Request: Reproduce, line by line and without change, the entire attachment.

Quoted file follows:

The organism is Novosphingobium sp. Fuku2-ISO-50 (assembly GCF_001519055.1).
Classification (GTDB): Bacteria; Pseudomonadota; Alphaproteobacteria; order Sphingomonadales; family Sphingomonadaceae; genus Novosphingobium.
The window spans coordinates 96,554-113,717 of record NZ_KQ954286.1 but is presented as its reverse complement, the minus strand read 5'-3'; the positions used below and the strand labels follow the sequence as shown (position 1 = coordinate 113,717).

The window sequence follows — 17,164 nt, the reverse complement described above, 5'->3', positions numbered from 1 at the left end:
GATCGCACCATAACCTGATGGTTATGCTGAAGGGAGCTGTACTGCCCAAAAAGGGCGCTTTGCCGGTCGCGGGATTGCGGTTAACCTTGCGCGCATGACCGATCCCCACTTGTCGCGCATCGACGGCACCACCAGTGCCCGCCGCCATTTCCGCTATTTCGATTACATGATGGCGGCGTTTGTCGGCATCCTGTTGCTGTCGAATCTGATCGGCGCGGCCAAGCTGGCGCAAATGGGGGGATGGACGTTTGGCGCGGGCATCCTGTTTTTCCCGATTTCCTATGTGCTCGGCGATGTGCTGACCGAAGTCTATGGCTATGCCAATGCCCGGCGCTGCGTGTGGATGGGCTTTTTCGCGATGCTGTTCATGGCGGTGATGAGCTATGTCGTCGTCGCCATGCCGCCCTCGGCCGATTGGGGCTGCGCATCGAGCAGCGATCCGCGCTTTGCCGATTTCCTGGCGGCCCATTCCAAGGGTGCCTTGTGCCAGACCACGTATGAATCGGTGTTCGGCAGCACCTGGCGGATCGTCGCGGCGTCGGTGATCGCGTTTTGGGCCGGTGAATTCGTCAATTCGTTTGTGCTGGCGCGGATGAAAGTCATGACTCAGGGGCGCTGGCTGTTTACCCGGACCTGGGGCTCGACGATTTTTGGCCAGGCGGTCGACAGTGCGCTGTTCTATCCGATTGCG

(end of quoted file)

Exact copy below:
The organism is Novosphingobium sp. Fuku2-ISO-50 (assembly GCF_001519055.1).
Classification (GTDB): Bacteria; Pseudomonadota; Alphaproteobacteria; order Sphingomonadales; family Sphingomonadaceae; genus Novosphingobium.
The window spans coordinates 96,554-113,717 of record NZ_KQ954286.1 but is presented as its reverse complement, the minus strand read 5'-3'; the positions used below and the strand labels follow the sequence as shown (position 1 = coordinate 113,717).

The window sequence follows — 17,164 nt, the reverse complement described above, 5'->3', positions numbered from 1 at the left end:
GATCGCACCATAACCTGATGGTTATGCTGAAGGGAGCTGTACTGCCCAAAAAGGGCGCTTTGCCGGTCGCGGGATTGCGGTTAACCTTGCGCGCATGACCGATCCCCACTTGTCGCGCATCGACGGCACCACCAGTGCCCGCCGCCATTTCCGCTATTTCGATTACATGATGGCGGCGTTTGTCGGCATCCTGTTGCTGTCGAATCTGATCGGCGCGGCCAAGCTGGCGCAAATGGGGGGATGGACGTTTGGCGCGGGCATCCTGTTTTTCCCGATTTCCTATGTGCTCGGCGATGTGCTGACCGAAGTCTATGGCTATGCCAATGCCCGGCGCTGCGTGTGGATGGGCTTTTTCGCGATGCTGTTCATGGCGGTGATGAGCTATGTCGTCGTCGCCATGCCGCCCTCGGCCGATTGGGGCTGCGCATCGAGCAGCGATCCGCGCTTTGCCGATTTCCTGGCGGCCCATTCCAAGGGTGCCTTGTGCCAGACCACGTATGAATCGGTGTTCGGCAGCACCTGGCGGATCGTCGCGGCGTCGGTGATCGCGTTTTGGGCCGGTGAATTCGTCAATTCGTTTGTGCTGGCGCGGATGAAAGTCATGACTCAGGGGCGCTGGCTGTTTACCCGGACCTGGGGCTCGACGATTTTTGGCCAGGCGGTCGACAGTGCGCTGTTCTATCCGATTGCG